Sample size calculation errors and ethics

Appropriate calculation of the sample size is essential for the cost-effective, effort-effective, and ethical implementation of a study. This increases the number of opportunities to observe the expected effects. Calculation of the sample size is directly related to research ethics. Registration of too many uncalculated participants in a study can expose the subjects to unidentified risks. Too small a sample size is also unethical in the sense that the power of test of the study is decreased, thus limiting the scientific value of the research. Consequently, patients can be harmed by incorrect clinical decision-making based on incorrect study results. Power of test is determined by the sample size, the magnitude of the type I error (α), and the effect size. These values are interrelated. With an increase in the significance level (type I error), that is, with worsening reliability, the power of test level is increased. As the standard deviation increases, the power of test decreases. A smaller difference between two populations decreases the power of test, while a larger sample size increases the power of test. Out of these, the effect size is the most critical factor with regard to the power of test [11]. It is recommended to use a "clinically meaningful empirical effect size" as an effect size. For example, the correlation between two variables, the regression constant in a regression analysis, the difference in mean values, or a risk such as the ratio of heart attack survivals to heart attack casualties can be used as an effect size. If there is no available information about the effect size, an effect size reported from previous observational studies may be used [11]. Establishing a clinically meaningless or preposterous effect size to reduce the sample size is obviously erroneous and unethical.
The sample size should be calculated using the primary endpoint. When there are multiple endpoints, the type I error due to multiple tests should be calibrated to estimate the sample size, as the number of hypotheses to be proved may increase, eventually equaling the number of primary endpoints. Bonferroni correction and Šidak correction are generally performed. If a study has a secondary endpoint which is important, the sample size should be sufficiently large for the analysis of the variables. In this case, the sample size may be ideally calculated for the individual endpoints which are considered important. Multiple comparison which is not appropriately corrected has been reported as one of the most commonly discovered statistical errors (multiple comparison error) [6]. Below is one example of a multiple comparison error. Assume that an experiment is planned to compare the effect of two drugs regulating blood sugar levels. The researcher measured the blood sugar level in three patient groups: a control group, the drug A group, and the drug B group. In such a case, three t-tests are usually performed to compare the control group with the drug A group, the control group with the drug B group, and the drug A group with the drug B group. However, special attention is necessary with this type of analysis. This example is a typical case of false positive generation by multiple comparison error. Because attempts were made to test three hypotheses at a significance level of 5% through one experiment, the significance level needs to be corrected. However, given that no correction was performed in this case, the applied significance level was 15% (5% × 3). If Bonferroni correction is applied, a significance level of 5% / 3 = 1.7% should be used for each test. Adjusting the power of test level after performing an experiment is very difficult. Therefore, it is important to consult with a statistical expert to examine if the study plan has sufficient power of test before starting to collect data. Another problem is that researchers tend to use a smaller sample size than planned for reasons which are to be used in upcoming article publications and/or conference presentations.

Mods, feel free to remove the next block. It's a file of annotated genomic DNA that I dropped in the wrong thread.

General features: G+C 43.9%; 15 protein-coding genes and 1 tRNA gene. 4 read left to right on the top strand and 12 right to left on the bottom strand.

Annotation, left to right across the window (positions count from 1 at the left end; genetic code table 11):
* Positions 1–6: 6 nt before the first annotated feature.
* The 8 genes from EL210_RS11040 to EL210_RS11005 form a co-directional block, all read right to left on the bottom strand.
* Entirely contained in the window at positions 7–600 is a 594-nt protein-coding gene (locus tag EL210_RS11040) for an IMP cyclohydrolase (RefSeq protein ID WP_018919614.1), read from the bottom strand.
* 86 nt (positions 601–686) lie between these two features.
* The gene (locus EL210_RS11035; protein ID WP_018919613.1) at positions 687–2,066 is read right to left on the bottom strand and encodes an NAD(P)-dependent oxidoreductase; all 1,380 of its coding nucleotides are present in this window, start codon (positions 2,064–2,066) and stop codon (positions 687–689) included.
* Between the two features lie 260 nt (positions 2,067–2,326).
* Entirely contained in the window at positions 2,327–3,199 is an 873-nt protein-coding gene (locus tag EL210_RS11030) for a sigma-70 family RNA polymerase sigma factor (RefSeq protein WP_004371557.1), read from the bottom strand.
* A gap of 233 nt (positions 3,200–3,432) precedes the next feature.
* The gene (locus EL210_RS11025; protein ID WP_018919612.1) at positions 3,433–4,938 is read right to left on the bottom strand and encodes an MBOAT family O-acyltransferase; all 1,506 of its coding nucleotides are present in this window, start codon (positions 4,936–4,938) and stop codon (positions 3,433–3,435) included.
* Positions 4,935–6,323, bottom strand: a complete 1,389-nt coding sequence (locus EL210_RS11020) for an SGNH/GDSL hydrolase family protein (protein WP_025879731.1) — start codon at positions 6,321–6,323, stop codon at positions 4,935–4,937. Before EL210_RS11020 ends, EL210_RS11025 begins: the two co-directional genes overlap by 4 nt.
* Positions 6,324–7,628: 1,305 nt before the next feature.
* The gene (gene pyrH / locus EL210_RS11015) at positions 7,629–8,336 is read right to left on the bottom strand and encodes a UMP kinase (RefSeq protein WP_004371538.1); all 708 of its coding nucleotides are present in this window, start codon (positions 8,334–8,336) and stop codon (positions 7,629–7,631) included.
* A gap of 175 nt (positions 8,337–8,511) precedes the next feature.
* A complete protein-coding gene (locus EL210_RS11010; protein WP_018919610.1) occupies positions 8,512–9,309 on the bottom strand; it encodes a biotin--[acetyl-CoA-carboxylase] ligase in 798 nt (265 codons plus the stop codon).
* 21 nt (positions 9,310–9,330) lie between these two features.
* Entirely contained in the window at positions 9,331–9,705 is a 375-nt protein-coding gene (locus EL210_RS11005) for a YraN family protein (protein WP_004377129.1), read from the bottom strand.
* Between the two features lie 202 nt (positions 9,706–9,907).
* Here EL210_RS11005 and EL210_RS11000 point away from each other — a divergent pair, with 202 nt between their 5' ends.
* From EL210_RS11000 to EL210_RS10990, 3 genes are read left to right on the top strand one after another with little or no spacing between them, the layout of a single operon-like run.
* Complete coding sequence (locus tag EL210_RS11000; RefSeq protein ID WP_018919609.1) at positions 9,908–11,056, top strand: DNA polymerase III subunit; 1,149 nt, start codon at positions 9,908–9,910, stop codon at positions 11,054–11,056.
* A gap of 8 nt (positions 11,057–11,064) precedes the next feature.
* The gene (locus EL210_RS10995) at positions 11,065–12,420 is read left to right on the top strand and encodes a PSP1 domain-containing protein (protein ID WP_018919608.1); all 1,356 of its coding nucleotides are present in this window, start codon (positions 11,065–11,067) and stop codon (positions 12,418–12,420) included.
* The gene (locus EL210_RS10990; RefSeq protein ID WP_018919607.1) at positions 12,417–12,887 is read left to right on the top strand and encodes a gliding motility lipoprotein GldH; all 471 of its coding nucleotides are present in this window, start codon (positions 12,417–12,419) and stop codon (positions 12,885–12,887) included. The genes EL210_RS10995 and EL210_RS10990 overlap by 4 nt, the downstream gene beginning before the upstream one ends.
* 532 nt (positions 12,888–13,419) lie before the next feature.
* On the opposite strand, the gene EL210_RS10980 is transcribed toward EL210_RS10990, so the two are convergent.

Errors associated with study methods and the applied analytical method

A study article should be elaborately described to secure verification and reproducibility so that the readers and reviewers may easily understand it. In particular, when a complicated statistical method, i.e., not a common method (e.g., a t-test), is applied, an additional explanation should be given as well as references, providing information about the application of the statistical method. Readers may easily understand if a brief explanation is provided about why a specific statistical method, not a general one, has been applied.